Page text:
The Office of the Inspector General released a “Management Advisory Memorandum” for the FBI yesterday. The memorandum is an audit “to examine more broadly the FBI’s execution of, and compliance with, its Woods Procedures relating to U.S. Persons covering the period from October 2014 to September 2019.” Specifically, “as an initial step in our audit, over the past 2 months, we visited 8 FBI field offices of varying sizes and reviewed a judgmentally selected sample of 29 applications relating to U.S. Persons and involving both counterintelligence and counterterrorism investigations” stated the memorandum.
Applications were reviewed and case agents or supervisors involved with the applicants were met with “to assess whether the FBI complied with its Woods Procedures for FISA applications submitted to the Foreign Intelligence Surveillance Court (FISC).” The memo went on to explain
Specifically, in addition to interviewing FBI and NSD officials, we reviewed 34 FBI and NSD accuracy review reports covering the period from October 2014 to September 2019 – which originated from the 8 field offices we have visited to date and addressed a total of 42 U.S. Person FISA applications, only one of which was also included among the 29 FISA applications that we reviewed.
The conclusion is not shocking: “As a result of our audit work to date and as described below, we do not have confidence that the FBI has executed its Woods Procedures in compliance with FBI policy. Specifically, the Woods Procedures mandate compiling supporting documentation for each fact in the FISA application…”
Our lack of confidence that the Woods Procedures are working as intended stems primarily from the fact that: (1) we could not review original Woods Files for 4 of the 29 selected FISA applications because the FBI has not been able to locate them, and, in 3 of these instances, did not know if they ever existed; (2) our testing of FISA applications to the associated Woods Files identified apparent errors or inadequately supported facts in all of the 25 applications reviewed…(3) existing FBI and NSD oversight mechanisms have also identified deficiencies in documentary support…(4) FBI and NSD officials we interviewed indicated to us that there were no efforts by the FBI to use existing FBI and NSD oversight mechanisms to perform comprehensive, strategic assessments of the efficacy of the Woods Procedures or FISA accuracy, to include identifying the need for enhancements to training and improvements in the process, or increased accountability measures.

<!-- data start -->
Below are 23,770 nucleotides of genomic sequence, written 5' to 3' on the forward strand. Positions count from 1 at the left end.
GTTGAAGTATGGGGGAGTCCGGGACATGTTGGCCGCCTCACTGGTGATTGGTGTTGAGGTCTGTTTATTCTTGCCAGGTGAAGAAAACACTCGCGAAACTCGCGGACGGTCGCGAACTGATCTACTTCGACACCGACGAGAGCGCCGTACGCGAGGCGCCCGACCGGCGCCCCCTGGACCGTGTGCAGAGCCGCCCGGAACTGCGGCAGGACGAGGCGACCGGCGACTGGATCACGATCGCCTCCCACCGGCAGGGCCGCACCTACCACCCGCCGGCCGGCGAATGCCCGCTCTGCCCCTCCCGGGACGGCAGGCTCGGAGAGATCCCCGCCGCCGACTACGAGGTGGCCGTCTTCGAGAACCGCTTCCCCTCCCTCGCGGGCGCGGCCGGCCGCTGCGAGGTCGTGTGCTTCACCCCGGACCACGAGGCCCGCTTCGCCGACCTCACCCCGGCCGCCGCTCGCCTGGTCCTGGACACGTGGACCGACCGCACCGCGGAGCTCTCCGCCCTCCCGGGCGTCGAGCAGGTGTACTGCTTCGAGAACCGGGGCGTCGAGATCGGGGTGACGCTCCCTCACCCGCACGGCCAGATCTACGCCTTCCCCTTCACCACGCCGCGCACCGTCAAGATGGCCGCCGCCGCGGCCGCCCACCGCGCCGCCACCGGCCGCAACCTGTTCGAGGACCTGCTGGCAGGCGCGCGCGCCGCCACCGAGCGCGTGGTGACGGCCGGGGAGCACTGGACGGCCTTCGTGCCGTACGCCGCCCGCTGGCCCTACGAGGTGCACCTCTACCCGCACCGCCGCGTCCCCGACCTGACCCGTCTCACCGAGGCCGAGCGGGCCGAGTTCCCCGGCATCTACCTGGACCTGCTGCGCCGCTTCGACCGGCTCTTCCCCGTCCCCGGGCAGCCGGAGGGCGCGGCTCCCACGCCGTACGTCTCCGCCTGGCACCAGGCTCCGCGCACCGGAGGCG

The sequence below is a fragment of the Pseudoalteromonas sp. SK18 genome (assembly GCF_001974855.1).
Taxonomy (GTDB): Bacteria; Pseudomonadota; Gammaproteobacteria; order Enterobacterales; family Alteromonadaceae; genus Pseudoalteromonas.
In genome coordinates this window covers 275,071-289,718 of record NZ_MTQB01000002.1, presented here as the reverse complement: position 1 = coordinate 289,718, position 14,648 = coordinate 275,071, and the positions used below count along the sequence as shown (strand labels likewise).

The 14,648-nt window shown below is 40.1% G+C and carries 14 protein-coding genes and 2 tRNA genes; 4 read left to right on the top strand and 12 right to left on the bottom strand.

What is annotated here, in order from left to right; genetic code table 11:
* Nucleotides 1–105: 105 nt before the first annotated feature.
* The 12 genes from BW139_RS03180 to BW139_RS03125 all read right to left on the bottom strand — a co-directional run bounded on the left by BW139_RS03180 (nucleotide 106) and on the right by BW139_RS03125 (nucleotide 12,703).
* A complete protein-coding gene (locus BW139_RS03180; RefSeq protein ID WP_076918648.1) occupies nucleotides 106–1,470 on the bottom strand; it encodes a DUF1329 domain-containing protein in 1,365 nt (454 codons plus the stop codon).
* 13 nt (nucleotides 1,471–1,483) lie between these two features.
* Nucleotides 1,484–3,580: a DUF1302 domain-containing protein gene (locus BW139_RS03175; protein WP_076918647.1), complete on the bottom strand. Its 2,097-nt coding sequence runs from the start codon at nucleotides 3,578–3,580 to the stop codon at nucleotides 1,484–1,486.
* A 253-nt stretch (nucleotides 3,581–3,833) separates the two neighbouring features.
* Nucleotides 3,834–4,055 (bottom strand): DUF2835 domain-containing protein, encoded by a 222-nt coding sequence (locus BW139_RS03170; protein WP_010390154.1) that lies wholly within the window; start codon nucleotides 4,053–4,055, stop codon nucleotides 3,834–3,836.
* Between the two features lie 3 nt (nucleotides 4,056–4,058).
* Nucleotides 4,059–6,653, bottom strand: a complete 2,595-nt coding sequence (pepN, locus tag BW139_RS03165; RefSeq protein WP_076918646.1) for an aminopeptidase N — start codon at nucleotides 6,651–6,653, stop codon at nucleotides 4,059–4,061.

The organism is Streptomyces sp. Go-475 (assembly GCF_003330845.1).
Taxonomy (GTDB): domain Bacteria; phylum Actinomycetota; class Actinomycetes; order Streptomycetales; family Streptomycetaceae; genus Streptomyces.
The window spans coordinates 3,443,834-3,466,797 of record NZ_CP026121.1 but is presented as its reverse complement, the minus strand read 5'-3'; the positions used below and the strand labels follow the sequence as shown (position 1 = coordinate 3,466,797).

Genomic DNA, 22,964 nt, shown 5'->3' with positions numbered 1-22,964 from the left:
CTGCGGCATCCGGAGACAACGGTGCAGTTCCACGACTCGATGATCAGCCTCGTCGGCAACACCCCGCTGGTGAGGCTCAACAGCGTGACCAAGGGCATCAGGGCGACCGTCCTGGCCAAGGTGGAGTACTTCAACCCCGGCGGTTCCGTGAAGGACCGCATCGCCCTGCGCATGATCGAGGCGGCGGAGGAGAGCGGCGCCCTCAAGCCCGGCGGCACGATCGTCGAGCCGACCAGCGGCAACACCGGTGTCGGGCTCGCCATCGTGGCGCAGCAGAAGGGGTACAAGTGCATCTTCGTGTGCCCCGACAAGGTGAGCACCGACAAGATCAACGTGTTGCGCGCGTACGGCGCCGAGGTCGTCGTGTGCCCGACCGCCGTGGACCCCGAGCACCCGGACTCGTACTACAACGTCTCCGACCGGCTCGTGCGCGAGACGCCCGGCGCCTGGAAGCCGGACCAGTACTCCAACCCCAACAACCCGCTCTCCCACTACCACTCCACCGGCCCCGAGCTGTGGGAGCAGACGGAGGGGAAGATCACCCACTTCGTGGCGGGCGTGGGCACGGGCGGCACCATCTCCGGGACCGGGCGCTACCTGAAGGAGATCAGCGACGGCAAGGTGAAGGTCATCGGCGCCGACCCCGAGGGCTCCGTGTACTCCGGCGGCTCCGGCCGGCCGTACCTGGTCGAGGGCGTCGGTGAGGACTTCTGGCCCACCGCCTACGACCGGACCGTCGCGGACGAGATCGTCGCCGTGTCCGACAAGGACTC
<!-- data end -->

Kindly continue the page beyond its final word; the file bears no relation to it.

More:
As a refresher, the audit took place because “in December 2019 my office issued a report examining four Foreign Intelligence Surveillance Act (FISA) applications – an initial application and three renewal applications – targeting a U.S. Person and other aspects of the Federal Bureau of Investigation’s ‘Crossfire Hurricane” began today’s memorandum. Also known as the December 2019 FISA Report, it detailed “among other things, we identified fundamental and serious errors in the agents’ conduct of the FBI’s factual accuracy review producers (‘Woods Procedures’) with regard to all four FISA applications.
Red State aptly points out the Democrats’ and mainstream media’s next move. “Get ready for a deluge of ‘see, they weren’t just targeting Trump!’ talking points because that’s what the takeaway will be here,” writes Red State.
Unfortunately, “it won’t be that the FBI is a dumpster fire of corruption and incompetence, nor that Carter Page was clearly targeted on another level compared to the errors found in these other applications.” Finally, Red State laments “it’s unlikely anyone will ever pay a price for all that went on under Comey’s tenure as FBI Director.”